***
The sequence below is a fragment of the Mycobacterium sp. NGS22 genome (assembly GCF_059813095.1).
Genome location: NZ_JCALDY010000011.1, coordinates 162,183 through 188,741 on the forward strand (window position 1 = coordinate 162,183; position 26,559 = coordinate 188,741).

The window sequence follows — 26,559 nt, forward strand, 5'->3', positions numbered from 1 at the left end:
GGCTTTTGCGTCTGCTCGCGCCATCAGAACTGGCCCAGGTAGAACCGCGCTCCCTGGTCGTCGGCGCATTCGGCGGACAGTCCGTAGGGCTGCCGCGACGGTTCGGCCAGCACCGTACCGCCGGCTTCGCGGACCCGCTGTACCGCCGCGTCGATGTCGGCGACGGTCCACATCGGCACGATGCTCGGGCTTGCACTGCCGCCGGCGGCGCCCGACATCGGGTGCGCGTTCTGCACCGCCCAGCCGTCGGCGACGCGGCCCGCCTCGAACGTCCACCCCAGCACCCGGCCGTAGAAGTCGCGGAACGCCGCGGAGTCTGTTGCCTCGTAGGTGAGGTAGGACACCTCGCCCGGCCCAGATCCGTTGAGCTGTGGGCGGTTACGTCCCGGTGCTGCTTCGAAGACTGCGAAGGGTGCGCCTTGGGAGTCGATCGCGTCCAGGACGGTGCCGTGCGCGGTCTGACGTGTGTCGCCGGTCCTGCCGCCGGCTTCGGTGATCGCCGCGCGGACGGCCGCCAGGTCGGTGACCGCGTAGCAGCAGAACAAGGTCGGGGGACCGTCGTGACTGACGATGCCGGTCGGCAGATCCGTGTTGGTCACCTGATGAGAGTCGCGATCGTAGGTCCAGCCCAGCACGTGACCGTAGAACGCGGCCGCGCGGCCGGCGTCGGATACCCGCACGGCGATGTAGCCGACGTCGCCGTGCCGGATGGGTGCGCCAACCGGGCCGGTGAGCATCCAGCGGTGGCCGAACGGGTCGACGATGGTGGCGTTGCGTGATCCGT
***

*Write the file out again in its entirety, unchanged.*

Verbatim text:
The sequence below is a fragment of the Mycobacterium sp. NGS22 genome (assembly GCF_059813095.1).
Genome location: NZ_JCALDY010000011.1, coordinates 162,183 through 188,741 on the forward strand (window position 1 = coordinate 162,183; position 26,559 = coordinate 188,741).

The window sequence follows — 26,559 nt, forward strand, 5'->3', positions numbered from 1 at the left end:
GGCTTTTGCGTCTGCTCGCGCCATCAGAACTGGCCCAGGTAGAACCGCGCTCCCTGGTCGTCGGCGCATTCGGCGGACAGTCCGTAGGGCTGCCGCGACGGTTCGGCCAGCACCGTACCGCCGGCTTCGCGGACCCGCTGTACCGCCGCGTCGATGTCGGCGACGGTCCACATCGGCACGATGCTCGGGCTTGCACTGCCGCCGGCGGCGCCCGACATCGGGTGCGCGTTCTGCACCGCCCAGCCGTCGGCGACGCGGCCCGCCTCGAACGTCCACCCCAGCACCCGGCCGTAGAAGTCGCGGAACGCCGCGGAGTCTGTTGCCTCGTAGGTGAGGTAGGACACCTCGCCCGGCCCAGATCCGTTGAGCTGTGGGCGGTTACGTCCCGGTGCTGCTTCGAAGACTGCGAAGGGTGCGCCTTGGGAGTCGATCGCGTCCAGGACGGTGCCGTGCGCGGTCTGACGTGTGTCGCCGGTCCTGCCGCCGGCTTCGGTGATCGCCGCGCGGACGGCCGCCAGGTCGGTGACCGCGTAGCAGCAGAACAAGGTCGGGGGACCGTCGTGACTGACGATGCCGGTCGGCAGATCCGTGTTGGTCACCTGATGAGAGTCGCGATCGTAGGTCCAGCCCAGCACGTGACCGTAGAACGCGGCCGCGCGGCCGGCGTCGGATACCCGCACGGCGATGTAGCCGACGTCGCCGTGCCGGATGGGTGCGCCAACCGGGCCGGTGAGCATCCAGCGGTGGCCGAACGGGTCGACGATGGTGGCGTTGCGTGATCCGT